Saturday, 11 October 2014


John 13:4,5 “He [Jesus] got up from the meal, took off His outer clothing , and wrapped a towel around His waist. After that, He poured water into a basin and began to wash His disciples’ feet, drying them with the towel that was wrapped round Him.

v. 12-14 When He had finished washing their feet, He put on His clothes and returned to His place. “Do you understand what I have done for you?” He asked them. “You call me ‘Teacher’ and ‘Lord’, and rightly so, for that is what I am. Now that I, your Lord and Teacher, have washed your feet, you also should wash one another’s feet. I have set you an example that you should do as I have done for you.”

Many times in our Christian walk, our attention is drawn to some aspect of the things of God by His reinforcing it a couple of times within a short time frame. This week I had a number of occasions to ponder on the Biblical principle of washing the feet of others.
A few days ago I was listening to an online sermon by Pastor Robert Morris of Gateway Church Texas, USA. In it he discussed the deep unresolved hurts that some people carry. Pastor Robert reminded his listeners that He who tied a towel around His waist and knelt at the feet of His disciples, attending to their most basic needs, can and does minister to pain and heal it.
Jesus, the Son of God became a man, and in obedience to His Father, to glorify God, became a servant. The act of foot-washing was a precursor to what would shortly follow- the Son of Man was again stripped, that we might be saved and cleansed, not by mere earthly water this time, but by His blood, shed on the cross.
Jesus reminded His followers that He had set an example for us. We are to wash each others feet. Yesterday I attended a wedding where the newly married couple, as one of their first demonstrable acts of love for each other, washed each others feet. It was beautifully symbolic of their desire to follow Christ’s leading and as a couple, serve one another.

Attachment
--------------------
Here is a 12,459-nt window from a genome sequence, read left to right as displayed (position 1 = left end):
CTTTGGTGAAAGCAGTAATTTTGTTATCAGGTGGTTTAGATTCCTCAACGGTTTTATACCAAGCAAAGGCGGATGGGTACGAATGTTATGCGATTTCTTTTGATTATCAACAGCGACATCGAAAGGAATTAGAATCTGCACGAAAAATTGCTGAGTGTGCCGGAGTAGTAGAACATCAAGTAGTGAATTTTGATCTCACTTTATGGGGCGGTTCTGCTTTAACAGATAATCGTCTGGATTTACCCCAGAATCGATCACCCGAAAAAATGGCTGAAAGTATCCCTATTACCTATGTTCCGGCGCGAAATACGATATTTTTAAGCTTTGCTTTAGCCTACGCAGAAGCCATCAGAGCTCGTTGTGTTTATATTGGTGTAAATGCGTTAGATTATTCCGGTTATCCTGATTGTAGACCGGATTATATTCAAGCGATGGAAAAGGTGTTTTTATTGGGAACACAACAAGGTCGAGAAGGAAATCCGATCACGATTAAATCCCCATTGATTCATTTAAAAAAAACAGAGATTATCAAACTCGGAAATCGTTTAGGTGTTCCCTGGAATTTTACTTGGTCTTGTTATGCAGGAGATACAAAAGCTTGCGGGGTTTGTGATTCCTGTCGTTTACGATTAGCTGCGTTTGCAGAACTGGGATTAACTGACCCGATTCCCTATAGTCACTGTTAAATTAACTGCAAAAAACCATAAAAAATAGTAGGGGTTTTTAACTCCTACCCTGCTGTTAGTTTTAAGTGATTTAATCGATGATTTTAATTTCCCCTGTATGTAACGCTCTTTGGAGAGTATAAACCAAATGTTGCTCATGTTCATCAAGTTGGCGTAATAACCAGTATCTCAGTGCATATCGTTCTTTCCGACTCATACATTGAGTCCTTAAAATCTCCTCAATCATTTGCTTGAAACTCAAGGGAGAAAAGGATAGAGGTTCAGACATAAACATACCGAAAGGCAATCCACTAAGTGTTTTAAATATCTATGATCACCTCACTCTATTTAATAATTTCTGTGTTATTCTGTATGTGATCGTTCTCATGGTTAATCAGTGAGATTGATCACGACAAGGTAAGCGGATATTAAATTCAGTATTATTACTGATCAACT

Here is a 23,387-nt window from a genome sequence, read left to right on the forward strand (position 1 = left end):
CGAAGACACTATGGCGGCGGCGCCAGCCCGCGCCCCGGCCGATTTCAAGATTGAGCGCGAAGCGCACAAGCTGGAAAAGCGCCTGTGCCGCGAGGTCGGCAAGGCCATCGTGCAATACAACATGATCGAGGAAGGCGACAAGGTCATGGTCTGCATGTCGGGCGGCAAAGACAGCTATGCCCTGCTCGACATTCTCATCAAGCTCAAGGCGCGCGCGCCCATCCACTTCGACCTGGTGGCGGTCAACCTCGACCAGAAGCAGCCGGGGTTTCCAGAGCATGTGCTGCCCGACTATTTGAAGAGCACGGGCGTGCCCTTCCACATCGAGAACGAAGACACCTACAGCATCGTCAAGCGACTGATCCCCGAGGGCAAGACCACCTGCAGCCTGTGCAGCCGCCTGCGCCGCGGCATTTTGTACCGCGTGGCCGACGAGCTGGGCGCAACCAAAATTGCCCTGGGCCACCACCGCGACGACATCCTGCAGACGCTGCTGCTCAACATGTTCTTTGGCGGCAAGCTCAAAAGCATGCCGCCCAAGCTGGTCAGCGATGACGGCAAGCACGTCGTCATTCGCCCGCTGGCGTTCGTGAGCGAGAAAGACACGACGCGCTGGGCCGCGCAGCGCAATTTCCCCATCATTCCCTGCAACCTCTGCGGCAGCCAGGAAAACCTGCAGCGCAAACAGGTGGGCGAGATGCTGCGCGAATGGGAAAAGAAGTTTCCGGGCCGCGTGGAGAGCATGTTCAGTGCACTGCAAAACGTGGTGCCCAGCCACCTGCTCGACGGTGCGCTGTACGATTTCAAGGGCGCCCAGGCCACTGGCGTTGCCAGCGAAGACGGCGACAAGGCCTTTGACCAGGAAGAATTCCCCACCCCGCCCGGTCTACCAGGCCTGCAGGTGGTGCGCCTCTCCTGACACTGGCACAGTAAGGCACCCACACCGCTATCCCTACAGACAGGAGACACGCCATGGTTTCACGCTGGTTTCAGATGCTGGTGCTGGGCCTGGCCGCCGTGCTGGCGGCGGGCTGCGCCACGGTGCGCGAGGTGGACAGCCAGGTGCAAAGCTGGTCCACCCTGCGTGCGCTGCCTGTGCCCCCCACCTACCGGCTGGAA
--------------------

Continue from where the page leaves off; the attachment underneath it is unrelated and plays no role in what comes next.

In my employment in community health I literally wash feet. There are many people who are alone and isolated to whom touch, in a non-threatening manner, such as on an arm or shoulder or foot, can be a source of comfort. Many of us who use touch to express love – hugs, kisses, handshakes – don’t often realise what a loss it is to those who are isolated when they don’t have tactile contact with others.
We need not necessarily literally wash feet. In “Christianese” we often speak about “washing the feet of others” in the way that Jesus meant- we are to serve others as He did – willingly, freely and lovingly.
 Jesus, to His disciples, was shocking in His humility –  by washing the dusty feet of travelers, He performed the work that a lowly servant would normally have done. Whenever I see someone who in worldly terms is important, doing a task that in worldly terms is considered menial, I am reminded of the grace of Jesus. None of us should be too proud to clean toilets or wash dishes or put out the rubbish. Sometimes foot-washing might not be a physical act but rather encouragement through listening or sending a note, or ministering to the emotional pain of others to bring hope and healing.
There are so many ways that we can minister to the physical, spiritual and emotional needs of others, and God has provided each of us with unique gifts and resources to do so. May He bless you richly as you bless others.
To God be the glory and increase.

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